What’s New in Leiomyosarcoma?

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Leiomyosarcoma expert Martee Hensley

Medical oncologist Martee Hensley, an expert in leiomyosarcoma and other uterine sarcomas.

Uterine sarcomas are quite rare, accounting for less than 4% of uterine cancers, which grow in the uterus. About 1,200 women in the United States each year are diagnosed with a type of uterine sarcoma, which includes leiomyosarcoma.

Memorial Sloan Kettering medical oncologist Martee Hensley specializes in the diagnosis and treatment of uterine sarcomas and other gynecologic cancers. We spoke with her recently about the importance of a proper diagnosis and about how treatments are improving the lives of women living with this disease.

How do leiomyosarcomas and other uterine sarcomas differ from other types of uterine cancer?

Uterine sarcomas arise in the muscle or connective tissues of the uterus, whereas the more common type of uterine cancer, called endometrial carcinoma, starts in the lining of the uterus. These two types of cancer have different systems of staging and different treatment approaches. Some high-grade uterine sarcomas can be much harder to treat than endometrial carcinomas and have lower survival rates, even when the disease is caught early.

There are several different types of uterine sarcomas, which vary in their behavior, prognosis, and treatment. The most common type is leiomyosarcoma. Other types include carcinosarcoma, adenosarcoma, low-grade endometrial stromal sarcoma, and high-grade endometrial stromal sarcoma. In addition to being very different from endometrial carcinoma, these sarcoma types are very different from each other. Each has its own method of treatment. For example, some of these tumors may be hormone-sensitive whereas others are not.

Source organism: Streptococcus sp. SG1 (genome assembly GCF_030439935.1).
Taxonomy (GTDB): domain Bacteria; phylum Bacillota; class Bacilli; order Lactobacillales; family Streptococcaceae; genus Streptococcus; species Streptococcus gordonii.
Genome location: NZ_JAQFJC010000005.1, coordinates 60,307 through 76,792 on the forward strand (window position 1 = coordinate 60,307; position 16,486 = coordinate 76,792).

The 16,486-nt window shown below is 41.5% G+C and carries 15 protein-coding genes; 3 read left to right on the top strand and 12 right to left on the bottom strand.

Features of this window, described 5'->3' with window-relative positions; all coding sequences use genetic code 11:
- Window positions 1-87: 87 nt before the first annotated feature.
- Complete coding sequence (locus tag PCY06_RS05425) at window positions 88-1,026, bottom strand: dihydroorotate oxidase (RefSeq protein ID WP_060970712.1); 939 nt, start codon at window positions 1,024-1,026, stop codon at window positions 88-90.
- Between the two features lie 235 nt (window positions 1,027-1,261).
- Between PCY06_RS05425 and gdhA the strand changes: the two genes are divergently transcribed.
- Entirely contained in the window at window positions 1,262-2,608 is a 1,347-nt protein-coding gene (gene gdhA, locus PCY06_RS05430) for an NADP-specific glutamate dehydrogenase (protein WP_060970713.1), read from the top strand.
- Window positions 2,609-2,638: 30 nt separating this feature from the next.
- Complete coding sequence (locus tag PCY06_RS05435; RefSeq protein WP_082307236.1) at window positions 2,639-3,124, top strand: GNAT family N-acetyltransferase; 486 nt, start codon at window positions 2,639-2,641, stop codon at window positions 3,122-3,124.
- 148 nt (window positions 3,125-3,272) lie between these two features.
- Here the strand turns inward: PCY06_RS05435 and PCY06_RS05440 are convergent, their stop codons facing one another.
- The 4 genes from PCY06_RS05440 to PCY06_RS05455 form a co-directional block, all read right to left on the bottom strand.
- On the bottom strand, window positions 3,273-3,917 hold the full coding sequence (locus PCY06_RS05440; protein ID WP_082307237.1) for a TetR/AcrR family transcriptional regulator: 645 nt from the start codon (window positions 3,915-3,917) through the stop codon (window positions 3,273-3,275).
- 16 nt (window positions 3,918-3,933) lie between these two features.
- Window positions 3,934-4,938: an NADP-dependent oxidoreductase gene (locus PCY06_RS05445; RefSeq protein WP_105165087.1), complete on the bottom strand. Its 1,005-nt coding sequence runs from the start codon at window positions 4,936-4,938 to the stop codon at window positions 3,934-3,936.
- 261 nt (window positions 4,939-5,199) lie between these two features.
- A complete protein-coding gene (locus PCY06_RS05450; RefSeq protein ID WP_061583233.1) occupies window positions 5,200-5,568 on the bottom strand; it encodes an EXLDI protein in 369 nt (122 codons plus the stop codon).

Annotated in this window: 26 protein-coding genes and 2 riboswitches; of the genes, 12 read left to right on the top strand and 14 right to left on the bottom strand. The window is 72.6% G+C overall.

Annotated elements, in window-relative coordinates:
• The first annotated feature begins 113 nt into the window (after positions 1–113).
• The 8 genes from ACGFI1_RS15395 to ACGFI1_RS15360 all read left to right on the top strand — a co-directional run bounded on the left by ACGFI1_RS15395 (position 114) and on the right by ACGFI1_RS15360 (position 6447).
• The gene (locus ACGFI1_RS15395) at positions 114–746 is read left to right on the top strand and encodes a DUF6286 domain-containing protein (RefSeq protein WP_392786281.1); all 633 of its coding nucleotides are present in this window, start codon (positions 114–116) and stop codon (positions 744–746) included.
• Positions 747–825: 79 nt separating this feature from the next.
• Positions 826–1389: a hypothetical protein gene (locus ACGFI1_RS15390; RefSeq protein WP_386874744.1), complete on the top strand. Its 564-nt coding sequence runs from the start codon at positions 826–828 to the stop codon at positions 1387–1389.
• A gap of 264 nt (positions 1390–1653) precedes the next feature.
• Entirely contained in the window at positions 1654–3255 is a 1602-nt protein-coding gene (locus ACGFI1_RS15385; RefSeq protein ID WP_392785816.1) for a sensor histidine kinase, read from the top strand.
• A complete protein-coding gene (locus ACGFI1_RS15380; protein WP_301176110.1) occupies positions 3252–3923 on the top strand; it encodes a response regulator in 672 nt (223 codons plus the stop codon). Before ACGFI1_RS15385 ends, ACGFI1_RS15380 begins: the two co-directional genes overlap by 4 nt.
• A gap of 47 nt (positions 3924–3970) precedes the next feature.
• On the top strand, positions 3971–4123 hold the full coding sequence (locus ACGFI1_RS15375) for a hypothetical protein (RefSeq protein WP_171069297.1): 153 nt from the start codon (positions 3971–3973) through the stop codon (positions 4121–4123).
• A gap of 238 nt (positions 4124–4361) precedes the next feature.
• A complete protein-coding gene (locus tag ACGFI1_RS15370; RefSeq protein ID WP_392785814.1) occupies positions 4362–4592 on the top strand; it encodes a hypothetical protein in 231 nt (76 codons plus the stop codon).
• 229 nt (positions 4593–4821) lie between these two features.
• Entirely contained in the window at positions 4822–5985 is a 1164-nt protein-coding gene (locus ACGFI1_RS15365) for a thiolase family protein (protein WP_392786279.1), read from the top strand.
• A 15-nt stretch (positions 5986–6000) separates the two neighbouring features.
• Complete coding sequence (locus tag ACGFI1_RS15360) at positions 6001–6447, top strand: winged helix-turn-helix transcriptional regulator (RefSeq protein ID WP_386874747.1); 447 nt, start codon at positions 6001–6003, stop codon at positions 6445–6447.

Because these tumors can be difficult to diagnose correctly, and because their management strategies can be very complicated, it’s important that women who have them are treated at a center like MSK, which has extensive experience in diagnosing and treating them.

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Could you explain more about why proper diagnosis is so important?

It’s vital to have pathologists who are experts in sarcoma review the pathology slides. At MSK we are fortunate to have those specialists. I work with them closely to understand the specific type of uterine sarcoma each of my patients has.

Our pathologists are experienced in recognizing the fine distinctions of every tumor. This gives us a better understanding of the potential behavior of each patient’s cancer, helps us estimate the risk that the tumor may come back after surgery, and helps us determine the optimal treatment strategy. 

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What are the symptoms of uterine sarcoma?

For all uterine cancers, not just sarcoma, symptoms may include abnormal bleeding or unusual discharge from the vagina between menstrual periods or after menopause. Other symptoms can include pain, an unusual feeling of fullness in the pelvic area, and frequent urination. 

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Are there any risk factors for leiomyosarcoma and other uterine sarcomas?

Uterine sarcomas are very rare diseases. Most women who develop these cancers do not have any identifiable risk factors for sarcoma. Women who are survivors of childhood cancers and who were treated with radiation are at increased risk for developing sarcomas as adults, including uterine sarcomas. But those women are a small minority of cases.